Since psychology's birth, various therapeutic approaches have developed to help people work through their problems. One relatively new therapy, at least regarding the length of time others have been used, is EMDR therapy, or eye movement desensitization and reprocessing therapy. Our experts on EMDR therapy in Orlando offer the following information on how therapists can use it to treat many difficulties.
This therapy was developed in the late 1980s when a doctor accidentally discovered that a person's eye movement could reduce the intensity of disturbing thoughts and used the observation to encourage research that led to the establishment of EMDR as a therapy for treating post-traumatic stress. Since then, research has proven that EMDR therapy is exceptionally effective in treating PTSD and trauma, as well as other problems like the following:
Even though there is no clear way to know how a type of psychotherapy works on a neurological level, we know some things. For example, when a patient is under duress and very upset, their brain cannot process information like it would under normal circumstances. This means that parts of their memory get separately stored and seemingly "frozen" in time.
Once that memory is later activated, a patient often feels like they are experiencing this memory like it is happening currently. The same body sensations, thoughts, and feelings often resurface with the same level of intensity as when an event initially occurred because the patient never processed through them adequately, and therefore they remain within them unchanged. These memories easily interfere with how a patient views and reacts to the world and others around them. This therapy affects how a person's brain processes information and allows the "frozen" memories a chance to process in a highly functional manner. Once a memory has been adequately processed, it does not have the same effect on a patient. As a result, many people leave EMDR therapy feeling very neutral about the impactful memory.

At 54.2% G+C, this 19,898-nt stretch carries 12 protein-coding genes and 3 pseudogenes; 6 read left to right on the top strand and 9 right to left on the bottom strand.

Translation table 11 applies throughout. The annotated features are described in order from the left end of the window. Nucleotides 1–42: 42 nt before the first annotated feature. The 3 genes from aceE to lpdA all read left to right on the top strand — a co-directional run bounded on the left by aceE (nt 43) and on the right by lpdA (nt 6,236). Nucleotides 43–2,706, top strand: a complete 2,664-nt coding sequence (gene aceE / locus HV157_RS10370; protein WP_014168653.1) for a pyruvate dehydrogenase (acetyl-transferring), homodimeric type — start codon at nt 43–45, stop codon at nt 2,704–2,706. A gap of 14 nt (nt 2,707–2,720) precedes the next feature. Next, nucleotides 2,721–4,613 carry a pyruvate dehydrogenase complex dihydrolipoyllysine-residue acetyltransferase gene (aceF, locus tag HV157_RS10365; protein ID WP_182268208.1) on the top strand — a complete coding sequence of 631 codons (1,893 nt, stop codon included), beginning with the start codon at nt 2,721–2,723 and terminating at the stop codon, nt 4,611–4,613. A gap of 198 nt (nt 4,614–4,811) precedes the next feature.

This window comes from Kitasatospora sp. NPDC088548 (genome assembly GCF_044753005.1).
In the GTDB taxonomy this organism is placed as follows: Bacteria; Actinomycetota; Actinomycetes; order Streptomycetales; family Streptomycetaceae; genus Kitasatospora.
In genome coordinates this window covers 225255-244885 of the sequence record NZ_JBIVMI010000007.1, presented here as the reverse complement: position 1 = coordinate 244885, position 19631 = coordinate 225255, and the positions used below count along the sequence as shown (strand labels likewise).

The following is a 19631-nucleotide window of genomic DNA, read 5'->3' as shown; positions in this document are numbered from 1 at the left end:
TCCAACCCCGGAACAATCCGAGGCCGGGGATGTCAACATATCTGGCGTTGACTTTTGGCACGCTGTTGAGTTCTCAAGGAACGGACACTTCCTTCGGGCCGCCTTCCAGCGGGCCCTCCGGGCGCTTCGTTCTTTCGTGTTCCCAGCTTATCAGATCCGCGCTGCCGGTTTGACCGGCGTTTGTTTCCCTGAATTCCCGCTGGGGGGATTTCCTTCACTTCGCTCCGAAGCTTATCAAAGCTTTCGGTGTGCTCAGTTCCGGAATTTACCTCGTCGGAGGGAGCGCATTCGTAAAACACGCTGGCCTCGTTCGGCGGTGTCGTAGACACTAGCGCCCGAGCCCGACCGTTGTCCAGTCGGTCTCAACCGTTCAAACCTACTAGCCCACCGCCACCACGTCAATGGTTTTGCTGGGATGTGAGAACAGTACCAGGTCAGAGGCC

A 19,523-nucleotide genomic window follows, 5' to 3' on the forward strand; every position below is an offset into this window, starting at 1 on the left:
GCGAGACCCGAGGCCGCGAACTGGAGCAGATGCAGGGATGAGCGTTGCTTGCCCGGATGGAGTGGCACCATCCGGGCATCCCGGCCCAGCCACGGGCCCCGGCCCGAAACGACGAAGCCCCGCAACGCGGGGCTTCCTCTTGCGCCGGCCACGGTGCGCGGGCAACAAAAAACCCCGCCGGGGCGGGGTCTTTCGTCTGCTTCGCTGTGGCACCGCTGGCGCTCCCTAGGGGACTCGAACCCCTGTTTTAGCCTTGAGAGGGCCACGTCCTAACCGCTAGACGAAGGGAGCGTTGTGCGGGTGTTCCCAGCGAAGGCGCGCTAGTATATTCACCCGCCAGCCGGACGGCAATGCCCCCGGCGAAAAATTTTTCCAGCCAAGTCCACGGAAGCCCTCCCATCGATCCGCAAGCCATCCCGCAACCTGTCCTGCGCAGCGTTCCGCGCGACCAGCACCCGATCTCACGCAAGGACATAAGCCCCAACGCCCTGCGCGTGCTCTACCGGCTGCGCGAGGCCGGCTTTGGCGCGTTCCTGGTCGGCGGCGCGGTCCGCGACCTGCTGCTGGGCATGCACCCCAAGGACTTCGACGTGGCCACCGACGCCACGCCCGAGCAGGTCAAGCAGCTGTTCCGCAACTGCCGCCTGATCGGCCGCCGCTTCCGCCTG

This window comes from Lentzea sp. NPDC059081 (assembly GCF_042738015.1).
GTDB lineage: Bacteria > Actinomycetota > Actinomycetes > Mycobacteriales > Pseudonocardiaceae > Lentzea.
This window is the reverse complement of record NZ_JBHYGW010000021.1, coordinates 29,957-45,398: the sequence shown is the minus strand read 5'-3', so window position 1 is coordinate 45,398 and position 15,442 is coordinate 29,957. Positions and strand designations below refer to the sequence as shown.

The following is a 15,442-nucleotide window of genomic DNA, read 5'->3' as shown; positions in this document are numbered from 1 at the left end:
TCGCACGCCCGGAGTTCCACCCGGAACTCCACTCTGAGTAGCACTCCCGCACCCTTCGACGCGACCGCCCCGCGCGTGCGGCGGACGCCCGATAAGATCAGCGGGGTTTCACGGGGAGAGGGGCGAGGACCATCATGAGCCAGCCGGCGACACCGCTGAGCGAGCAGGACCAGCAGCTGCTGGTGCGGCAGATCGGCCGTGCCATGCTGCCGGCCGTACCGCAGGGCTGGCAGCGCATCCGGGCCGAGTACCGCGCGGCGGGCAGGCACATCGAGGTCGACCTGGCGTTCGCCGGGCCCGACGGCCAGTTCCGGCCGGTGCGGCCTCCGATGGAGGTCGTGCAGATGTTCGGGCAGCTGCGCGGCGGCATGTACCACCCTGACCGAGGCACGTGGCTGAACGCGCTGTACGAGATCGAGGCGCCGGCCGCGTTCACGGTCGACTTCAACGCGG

When both the right and left hemispheres of the brain are alternately stimulated through bilateral stimulation, a person can resume normal information processing. This is very similar to what occurs naturally during REM sleep, the sleep cycle where information previously taken in is sorted and processed into long-term or short-term memory networks. If you have ever watched someone during the REM sleep cycle, you likely noticed the darting back and forth of their eyes behind their eyelids. However, this therapy is very different from other treatments working towards similar goals because it works on a physiological level.
In short, this therapy is impressive because it can often achieve the same goals as other therapies with many fewer sessions. It is also constructive when talk therapy is ineffective since sometimes a person's experiences get "frozen" in their memory network, and discussing them may not be good enough. EMDR performs on a neurological level to help a patient access those memories in ways that talk therapy is often unable to so that they can work through the painful memory.
Trauma survivors also report that EMDR therapy is optimal because they don't have to speak in detail about a traumatic event for the treatment to be effective. This does not mean that it is not still difficult and painful to bring up, but they do not have to give the whole narrative, and once a memory is activated, a patient can move through the process more efficiently. Our brain moves towards healing much as our bodies do. For example, when you cut your arm, your body works toward healing. Our brains do the same thing, and EMDR helps remove any barriers so it can heal.
That was a brief description of EMDR in Orlando and how it works. This therapy has been effective with adults, teens, and children.
Heather Oller is the owner and founder of Orlando Thrive Therapy, Coaching, and Counseling. She is a licensed counselor and a family mediator who has over 23 years of dedicated work as a professional in the mental health field. Through her company's mission, she continues to pave the way for future therapists, and their clients, who want a higher quality of life....and who want to thrive, rather than just survive. You can contact Orlando Thrive Therapy at 407-592-8997 for more information.